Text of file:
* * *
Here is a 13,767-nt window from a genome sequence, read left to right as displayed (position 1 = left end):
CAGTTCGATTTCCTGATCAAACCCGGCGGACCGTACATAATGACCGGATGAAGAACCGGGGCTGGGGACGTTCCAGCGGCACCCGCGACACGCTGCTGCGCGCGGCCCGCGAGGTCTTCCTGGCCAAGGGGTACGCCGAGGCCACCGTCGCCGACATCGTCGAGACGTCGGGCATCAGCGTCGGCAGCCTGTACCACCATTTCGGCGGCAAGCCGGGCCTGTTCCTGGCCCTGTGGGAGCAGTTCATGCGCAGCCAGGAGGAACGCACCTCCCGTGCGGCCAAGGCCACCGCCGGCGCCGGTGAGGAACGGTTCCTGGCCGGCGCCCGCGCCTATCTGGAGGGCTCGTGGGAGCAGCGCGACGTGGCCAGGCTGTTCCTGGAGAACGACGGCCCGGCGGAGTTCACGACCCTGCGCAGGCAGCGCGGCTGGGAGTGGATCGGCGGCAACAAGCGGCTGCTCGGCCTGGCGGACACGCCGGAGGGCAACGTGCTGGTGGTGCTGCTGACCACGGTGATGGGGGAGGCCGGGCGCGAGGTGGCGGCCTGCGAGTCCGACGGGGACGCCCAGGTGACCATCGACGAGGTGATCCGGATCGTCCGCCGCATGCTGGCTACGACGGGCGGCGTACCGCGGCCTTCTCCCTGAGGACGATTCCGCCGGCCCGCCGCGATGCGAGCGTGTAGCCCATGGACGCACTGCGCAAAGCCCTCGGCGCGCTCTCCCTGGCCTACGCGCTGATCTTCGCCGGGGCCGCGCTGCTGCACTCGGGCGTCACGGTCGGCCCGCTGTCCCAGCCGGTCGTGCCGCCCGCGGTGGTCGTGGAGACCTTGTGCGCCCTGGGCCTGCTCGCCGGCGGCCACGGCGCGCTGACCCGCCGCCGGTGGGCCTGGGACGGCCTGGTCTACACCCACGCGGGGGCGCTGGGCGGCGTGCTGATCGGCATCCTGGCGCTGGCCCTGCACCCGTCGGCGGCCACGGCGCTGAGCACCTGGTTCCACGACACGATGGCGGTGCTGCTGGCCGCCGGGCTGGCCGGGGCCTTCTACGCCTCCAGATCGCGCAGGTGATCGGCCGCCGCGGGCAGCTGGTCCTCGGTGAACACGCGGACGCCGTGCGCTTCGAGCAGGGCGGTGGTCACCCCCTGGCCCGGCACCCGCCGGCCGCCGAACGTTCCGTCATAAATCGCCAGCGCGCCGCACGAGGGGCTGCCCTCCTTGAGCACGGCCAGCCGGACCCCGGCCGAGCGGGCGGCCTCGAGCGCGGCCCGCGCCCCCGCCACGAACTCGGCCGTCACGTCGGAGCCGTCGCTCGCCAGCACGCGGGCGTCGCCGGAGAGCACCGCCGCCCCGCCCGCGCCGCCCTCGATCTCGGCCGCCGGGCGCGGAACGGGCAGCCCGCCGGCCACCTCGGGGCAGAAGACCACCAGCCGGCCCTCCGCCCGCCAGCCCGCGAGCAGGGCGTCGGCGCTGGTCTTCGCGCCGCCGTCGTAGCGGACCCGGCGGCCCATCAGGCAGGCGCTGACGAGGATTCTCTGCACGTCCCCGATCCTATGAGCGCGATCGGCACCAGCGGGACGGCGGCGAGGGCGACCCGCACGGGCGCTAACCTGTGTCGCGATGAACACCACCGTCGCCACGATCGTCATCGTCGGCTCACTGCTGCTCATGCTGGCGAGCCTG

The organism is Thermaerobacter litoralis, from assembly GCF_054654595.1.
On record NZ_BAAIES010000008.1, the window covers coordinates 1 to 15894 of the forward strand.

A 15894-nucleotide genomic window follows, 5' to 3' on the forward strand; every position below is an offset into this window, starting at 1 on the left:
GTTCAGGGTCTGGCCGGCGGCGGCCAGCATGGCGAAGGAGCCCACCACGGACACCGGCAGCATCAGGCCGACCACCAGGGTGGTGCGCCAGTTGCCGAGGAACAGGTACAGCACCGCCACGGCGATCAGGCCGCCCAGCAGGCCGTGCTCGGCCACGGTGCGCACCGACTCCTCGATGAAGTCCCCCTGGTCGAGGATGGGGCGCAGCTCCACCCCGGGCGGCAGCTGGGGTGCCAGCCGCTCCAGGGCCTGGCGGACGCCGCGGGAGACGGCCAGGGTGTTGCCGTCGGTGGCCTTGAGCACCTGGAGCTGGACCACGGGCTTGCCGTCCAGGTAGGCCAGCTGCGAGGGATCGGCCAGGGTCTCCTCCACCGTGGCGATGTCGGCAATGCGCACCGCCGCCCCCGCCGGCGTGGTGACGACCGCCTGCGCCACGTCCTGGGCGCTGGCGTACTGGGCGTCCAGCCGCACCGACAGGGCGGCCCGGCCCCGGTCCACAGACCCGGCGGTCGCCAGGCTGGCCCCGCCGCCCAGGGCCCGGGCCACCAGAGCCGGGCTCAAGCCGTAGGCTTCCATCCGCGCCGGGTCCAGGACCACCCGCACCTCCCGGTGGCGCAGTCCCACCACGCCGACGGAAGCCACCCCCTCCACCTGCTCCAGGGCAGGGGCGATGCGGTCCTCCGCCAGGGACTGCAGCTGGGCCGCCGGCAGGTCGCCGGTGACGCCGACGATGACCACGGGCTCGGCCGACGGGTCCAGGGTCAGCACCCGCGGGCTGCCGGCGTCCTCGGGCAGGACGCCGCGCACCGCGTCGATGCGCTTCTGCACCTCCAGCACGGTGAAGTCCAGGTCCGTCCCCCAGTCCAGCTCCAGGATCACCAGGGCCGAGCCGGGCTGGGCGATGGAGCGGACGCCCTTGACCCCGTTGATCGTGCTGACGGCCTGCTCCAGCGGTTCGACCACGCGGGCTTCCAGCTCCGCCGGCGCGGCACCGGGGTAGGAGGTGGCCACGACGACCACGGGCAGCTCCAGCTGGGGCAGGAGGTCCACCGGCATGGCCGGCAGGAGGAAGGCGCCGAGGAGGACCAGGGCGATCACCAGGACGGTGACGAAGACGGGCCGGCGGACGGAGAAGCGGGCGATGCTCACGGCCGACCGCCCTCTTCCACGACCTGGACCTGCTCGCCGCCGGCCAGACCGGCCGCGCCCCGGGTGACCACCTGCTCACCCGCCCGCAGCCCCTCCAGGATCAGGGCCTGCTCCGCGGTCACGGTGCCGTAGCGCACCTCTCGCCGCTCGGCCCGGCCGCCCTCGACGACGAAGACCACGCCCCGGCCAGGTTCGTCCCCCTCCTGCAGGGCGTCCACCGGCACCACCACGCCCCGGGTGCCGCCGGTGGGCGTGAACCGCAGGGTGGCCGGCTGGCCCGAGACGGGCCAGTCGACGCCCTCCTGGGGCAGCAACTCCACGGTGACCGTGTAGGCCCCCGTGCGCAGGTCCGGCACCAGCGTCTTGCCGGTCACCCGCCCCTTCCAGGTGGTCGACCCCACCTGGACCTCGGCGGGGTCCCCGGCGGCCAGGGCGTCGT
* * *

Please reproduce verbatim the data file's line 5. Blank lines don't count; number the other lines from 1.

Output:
A 15894-nucleotide genomic window follows, 5' to 3' on the forward strand; every position below is an offset into this window, starting at 1 on the left: